I was scrolling through Facebook before bed, too tired to move off the couch. We did a lot of canning on Labor Day. Whatever we don’t sell at the market, we try to use in some way. Today was salsa and jam day. We made 3 more batches of mild, medium and hot salsa, 3 batches of pasta sauce, strawberry jam, blueberry jam, chokecherry jelly & strawberry rhubarb jam. It was more than twelve hours of prepping, cooking & canning. My husband carried a canner full of jars and water up and down our patio steps many times on Monday. He wore gloves & glasses to prep the jalapeños for the hot salsa. Everyone stayed safe, so it was a good day. We do the canning outside on a propane stove. It keeps the heat out of the house and it’s much quicker.
Anyway, I saw this quote from Toby Mac. He’s a Contemporary Christian artist and has lost a son. His words struck a chord with me & I feel like that’s what I’m supposed to write about. We all face struggles of some kind. Most of the time we don’t know what someone else is going through. They may have lost a loved one, struggled to get out of bed, battled depression/loneliness/anxiety, struggled with hidden health issues… the list goes on. After I was done with breast cancer treatment, I had a bit of a panic attack. I wasn’t “actively” doing anything… no more surgery or radiation, no more regular doctor visits… I was just set free to do what? Now what? It’s a strange feeling. Like maybe when you’re not fighting anymore, it will come back?
I met with a counselor at the cancer center and also met with mentor (someone who had been through breast cancer herself). I asked, “Does it ever get easier? Is there a day when you don’t think about it?” Their answer was “kind of.” Eventually it doesn’t consume your every thought… other things fill in. You make plans for the future instead of putting plans on pause, you take some chances you had held off on, you find a new routine. I’m thankful that now I have to do math to remember how long it’s been. This past Memorial weekend was 6 years since my last surgery. This coming December will be 7 years from diagnosis. The thing is, it won’t ever go away. It will always be a part of me, always a part of my story, always a concern for my family.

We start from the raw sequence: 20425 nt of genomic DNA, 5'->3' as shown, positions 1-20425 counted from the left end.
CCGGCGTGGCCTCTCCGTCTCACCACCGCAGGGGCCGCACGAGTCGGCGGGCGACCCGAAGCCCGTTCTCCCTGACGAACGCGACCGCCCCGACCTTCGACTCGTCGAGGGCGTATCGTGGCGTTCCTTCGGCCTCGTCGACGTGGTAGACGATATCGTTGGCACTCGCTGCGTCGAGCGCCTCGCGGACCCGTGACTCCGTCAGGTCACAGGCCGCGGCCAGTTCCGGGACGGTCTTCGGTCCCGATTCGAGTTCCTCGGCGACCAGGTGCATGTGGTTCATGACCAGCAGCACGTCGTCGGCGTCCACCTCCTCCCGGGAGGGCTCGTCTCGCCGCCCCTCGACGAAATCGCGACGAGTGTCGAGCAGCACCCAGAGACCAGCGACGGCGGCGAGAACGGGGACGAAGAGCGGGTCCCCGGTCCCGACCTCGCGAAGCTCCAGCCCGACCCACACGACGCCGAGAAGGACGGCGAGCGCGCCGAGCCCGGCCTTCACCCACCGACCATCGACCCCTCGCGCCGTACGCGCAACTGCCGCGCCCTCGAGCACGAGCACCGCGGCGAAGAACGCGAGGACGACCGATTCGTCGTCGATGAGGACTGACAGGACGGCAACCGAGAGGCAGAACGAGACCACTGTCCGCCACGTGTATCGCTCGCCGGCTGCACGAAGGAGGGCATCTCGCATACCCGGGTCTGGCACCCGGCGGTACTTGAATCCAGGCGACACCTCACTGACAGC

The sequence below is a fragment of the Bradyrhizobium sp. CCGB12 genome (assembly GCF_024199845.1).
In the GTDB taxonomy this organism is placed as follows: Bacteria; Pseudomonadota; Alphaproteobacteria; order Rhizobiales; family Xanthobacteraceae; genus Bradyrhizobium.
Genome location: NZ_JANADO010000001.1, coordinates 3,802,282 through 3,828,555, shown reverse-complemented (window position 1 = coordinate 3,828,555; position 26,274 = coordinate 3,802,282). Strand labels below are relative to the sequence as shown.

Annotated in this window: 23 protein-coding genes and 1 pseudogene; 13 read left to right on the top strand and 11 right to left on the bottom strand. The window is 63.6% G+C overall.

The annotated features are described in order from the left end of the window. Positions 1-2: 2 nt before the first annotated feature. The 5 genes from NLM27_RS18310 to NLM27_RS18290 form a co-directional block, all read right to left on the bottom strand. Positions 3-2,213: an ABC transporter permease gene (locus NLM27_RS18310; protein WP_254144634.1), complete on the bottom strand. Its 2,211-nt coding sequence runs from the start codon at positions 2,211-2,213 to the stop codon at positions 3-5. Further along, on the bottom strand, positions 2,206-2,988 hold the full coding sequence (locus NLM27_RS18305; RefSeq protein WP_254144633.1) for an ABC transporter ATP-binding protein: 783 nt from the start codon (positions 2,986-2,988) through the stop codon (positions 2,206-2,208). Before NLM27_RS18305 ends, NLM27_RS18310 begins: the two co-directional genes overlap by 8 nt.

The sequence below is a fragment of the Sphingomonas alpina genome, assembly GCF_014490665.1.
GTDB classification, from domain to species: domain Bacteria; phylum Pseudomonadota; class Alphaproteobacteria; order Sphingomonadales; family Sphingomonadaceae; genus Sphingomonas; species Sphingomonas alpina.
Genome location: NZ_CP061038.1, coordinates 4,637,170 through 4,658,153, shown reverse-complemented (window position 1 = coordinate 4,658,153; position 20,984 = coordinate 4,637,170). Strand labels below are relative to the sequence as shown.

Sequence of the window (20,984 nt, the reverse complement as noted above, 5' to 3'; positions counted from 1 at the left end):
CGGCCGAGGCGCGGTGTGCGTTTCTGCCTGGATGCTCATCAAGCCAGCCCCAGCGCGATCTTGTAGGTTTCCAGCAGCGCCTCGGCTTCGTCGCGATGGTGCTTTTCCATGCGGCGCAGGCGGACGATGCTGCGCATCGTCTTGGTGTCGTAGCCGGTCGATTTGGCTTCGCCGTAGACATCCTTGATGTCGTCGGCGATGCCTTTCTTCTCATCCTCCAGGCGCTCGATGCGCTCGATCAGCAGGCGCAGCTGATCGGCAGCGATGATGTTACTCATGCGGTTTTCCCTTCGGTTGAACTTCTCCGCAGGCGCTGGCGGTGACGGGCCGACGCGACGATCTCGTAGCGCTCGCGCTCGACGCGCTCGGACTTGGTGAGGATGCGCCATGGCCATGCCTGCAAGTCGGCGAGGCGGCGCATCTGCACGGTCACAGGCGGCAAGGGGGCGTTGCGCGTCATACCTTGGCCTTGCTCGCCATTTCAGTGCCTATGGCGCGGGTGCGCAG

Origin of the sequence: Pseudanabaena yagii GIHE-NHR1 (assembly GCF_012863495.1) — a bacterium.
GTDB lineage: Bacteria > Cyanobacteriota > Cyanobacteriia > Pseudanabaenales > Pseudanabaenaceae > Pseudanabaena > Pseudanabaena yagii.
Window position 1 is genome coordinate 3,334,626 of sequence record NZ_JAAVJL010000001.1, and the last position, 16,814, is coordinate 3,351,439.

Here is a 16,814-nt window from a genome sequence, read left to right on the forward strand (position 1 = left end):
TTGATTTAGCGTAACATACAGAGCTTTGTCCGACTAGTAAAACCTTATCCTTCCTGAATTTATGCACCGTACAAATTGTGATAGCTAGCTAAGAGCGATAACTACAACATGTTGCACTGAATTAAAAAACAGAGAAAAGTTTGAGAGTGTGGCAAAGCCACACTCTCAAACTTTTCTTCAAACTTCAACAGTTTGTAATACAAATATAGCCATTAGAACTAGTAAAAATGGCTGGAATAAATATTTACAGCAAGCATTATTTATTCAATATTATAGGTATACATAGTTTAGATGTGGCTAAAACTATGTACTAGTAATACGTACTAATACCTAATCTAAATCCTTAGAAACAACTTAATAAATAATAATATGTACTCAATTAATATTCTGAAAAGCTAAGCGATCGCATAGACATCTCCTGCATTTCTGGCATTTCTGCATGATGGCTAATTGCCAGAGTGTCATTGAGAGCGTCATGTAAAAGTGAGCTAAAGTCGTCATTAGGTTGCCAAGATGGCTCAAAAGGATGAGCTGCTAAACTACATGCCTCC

But I like to think I have helped others who have gone through cancer. I’ve shared tips for them and for their caregivers, I’ve sent care packages to strangers, answered questions when I could and said many prayers for healing and strength. I remember hearing, “If God can lead you to it, God can lead you through it.” FYI, this was not helpful for me. It kind of made me mad. Why did God lead me to breast cancer at 41? Why did God make me give that news to my family & take me on a journey I didn’t ask for? Why did some friends turn away and abandon me? Why was work so challenging while dealing with such an illness? I don’t have the answers. Maybe it is because I was meant to help someone else.
The same could be said for you. Have you struggled with something and then been able to help someone else? You might not even realize the impact you had. It forms a connection. I picture a spider web in my mind… a small strand connecting us to someone else. When you get enough of those strands, the web can be pretty strong.
I wish you peace on your journey of enough. Stop and take a moment to reflect on how you’ve helped someone else. You are here for a reason, even if it’s not apparent to you, you’ve no doubt made a difference in someone’s life. Maybe God really did lead us to it.